Elective coronary stent implantation in cardiogenic shock complicating acute myocardial infarction

In-hospital and six-month clinical and angiographic results

Franco Fabbiocchi, Antonio L. Bartorelli, Piero Montorsi, Sergio Cozzi, Daniela Trabattoni, Giuseppe Calligaris, Alessandro Loaldi

Research output: Contribution to journalArticle

7 Citations (Scopus)

Abstract

Effective treatment of patients with acute myocardial infarction and cardiogenic shock depends on restoring persistent patency of the infarct- related artery. Coronary stenting, reducing abrupt or delayed closure related to dissection and suboptimal result, may improve PTCA results in cardiogenic shock. Eighteen patients (14 males and 4 females, mean age 59 ± 7 years), referred to catheterization laboratory for acute myocardial infarction and shock, had elective stent implantation during 14 primary and 4 rescue PTCA. Time delay between shock onset and PTCA was 4.1 ± 3 hr (range, 30 min to 12 hr). The IRA was LAD in seven patients (38%), LCx in two (11%), and RCA in eight (45%). One patient (5.%) had distal LMCA occlusion. Stent deployment was successful in 100% of patients and resulted in TIMI 3 flow in 13 (72%) patients. In 13 (72%) cases, cardiogenic shock gradually resolved and the patients were discharged alive. Five patients (28%) died because of irreversible hemodynamic deterioration without evidence of reinfarction. At 6-month follow-up, all the discharged patients were alive and no patient had reinfarction or recurrent angina. Heart transplant was required in one patient 5 months after stenting because of refractory congestive heart failure. Angiography demonstrated patency of all the coronary arteries treated, with TIMI 3 flow in all patients. Stent restenosis rate was 30%, and target lesion revascularization with CABG or re-PTCA was not required in any case. LV function improved from 39% ± 15% to 51% ± 15% (P <0.01). Elective coronary stenting is an effective treatment for acute myocardial infarction complicated by cardiogenic shock and may improve acute and long-term survival. (C) 2000 Wiley-Liss, Inc.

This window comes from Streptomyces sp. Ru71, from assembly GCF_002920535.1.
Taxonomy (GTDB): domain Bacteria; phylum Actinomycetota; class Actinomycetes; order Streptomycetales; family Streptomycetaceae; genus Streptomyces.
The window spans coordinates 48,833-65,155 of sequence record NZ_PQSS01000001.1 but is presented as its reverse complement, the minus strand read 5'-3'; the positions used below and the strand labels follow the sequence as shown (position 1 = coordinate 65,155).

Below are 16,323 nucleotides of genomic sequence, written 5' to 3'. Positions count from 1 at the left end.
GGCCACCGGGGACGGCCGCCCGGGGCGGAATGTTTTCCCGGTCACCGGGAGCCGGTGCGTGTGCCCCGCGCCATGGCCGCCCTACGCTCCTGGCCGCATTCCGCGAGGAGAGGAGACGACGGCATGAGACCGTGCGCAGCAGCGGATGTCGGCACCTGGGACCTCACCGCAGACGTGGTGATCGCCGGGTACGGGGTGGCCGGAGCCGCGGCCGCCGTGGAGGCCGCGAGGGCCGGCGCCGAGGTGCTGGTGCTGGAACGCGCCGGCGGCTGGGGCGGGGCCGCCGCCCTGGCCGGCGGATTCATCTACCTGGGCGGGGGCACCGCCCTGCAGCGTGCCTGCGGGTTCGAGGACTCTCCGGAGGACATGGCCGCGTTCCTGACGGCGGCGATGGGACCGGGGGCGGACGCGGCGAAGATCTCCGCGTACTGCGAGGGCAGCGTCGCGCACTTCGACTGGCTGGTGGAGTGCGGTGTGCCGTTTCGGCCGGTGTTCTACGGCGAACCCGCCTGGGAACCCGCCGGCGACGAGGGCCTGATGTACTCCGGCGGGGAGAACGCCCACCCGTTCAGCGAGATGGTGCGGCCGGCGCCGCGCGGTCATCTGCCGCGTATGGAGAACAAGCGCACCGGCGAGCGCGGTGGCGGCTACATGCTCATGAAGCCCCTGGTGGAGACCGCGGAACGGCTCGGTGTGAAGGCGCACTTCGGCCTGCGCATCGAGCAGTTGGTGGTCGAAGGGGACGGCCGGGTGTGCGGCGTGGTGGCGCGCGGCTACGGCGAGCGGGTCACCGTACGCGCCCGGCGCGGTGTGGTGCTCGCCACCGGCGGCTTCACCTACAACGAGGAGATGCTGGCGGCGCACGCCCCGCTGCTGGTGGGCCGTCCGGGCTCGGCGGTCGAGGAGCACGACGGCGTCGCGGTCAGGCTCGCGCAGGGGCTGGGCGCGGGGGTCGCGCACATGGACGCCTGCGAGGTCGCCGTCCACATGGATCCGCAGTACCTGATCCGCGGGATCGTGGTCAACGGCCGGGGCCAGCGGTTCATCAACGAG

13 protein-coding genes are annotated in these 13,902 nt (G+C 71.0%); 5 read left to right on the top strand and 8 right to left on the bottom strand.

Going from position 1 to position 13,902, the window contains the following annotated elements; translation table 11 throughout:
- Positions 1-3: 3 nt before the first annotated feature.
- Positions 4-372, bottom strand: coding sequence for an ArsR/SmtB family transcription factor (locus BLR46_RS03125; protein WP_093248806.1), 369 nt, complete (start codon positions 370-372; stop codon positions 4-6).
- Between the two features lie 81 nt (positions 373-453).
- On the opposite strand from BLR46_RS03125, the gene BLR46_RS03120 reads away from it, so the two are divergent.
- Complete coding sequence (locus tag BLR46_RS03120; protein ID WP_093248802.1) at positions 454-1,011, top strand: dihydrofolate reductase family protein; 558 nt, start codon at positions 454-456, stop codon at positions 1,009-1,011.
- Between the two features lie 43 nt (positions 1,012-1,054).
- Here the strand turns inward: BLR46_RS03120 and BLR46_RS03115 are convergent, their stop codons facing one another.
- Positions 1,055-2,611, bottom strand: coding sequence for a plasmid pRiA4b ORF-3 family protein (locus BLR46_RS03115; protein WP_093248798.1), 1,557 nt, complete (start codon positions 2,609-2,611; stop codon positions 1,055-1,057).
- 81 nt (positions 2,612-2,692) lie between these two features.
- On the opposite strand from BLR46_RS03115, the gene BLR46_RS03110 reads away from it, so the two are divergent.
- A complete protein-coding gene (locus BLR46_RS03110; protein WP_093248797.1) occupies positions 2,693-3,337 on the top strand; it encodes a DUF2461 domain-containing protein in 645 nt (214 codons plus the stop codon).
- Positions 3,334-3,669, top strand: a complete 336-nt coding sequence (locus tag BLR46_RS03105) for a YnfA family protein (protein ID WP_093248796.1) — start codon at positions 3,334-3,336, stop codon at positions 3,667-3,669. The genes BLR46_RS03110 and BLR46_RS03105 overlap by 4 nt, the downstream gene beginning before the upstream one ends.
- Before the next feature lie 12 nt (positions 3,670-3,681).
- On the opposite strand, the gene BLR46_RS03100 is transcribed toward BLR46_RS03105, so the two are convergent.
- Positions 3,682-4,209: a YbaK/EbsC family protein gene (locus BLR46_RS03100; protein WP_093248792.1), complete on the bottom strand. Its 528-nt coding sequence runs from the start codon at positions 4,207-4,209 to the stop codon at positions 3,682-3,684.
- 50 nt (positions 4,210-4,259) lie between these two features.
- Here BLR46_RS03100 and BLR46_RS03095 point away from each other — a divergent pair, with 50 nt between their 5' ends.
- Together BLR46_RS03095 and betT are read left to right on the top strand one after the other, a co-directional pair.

Original languageEnglish
Pages (from-to)384-389
Number of pages6
JournalCatheterization and Cardiovascular Interventions
Volume50
Issue number4
Publication statusPublished - 2000

Fingerprint

Cardiogenic Shock
Stents
Myocardial Infarction
Shock
Catheterization
Dissection
Coronary Vessels
Angiography
Heart Failure
Arteries
Hemodynamics

Keywords

  • Acute myocardial infarction
  • Cardiogenic shock
  • Coronary stenting

ASJC Scopus subject areas

  • Cardiology and Cardiovascular Medicine
  • Radiology Nuclear Medicine and imaging

Cite this

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title = "Elective coronary stent implantation in cardiogenic shock complicating acute myocardial infarction: In-hospital and six-month clinical and angiographic results",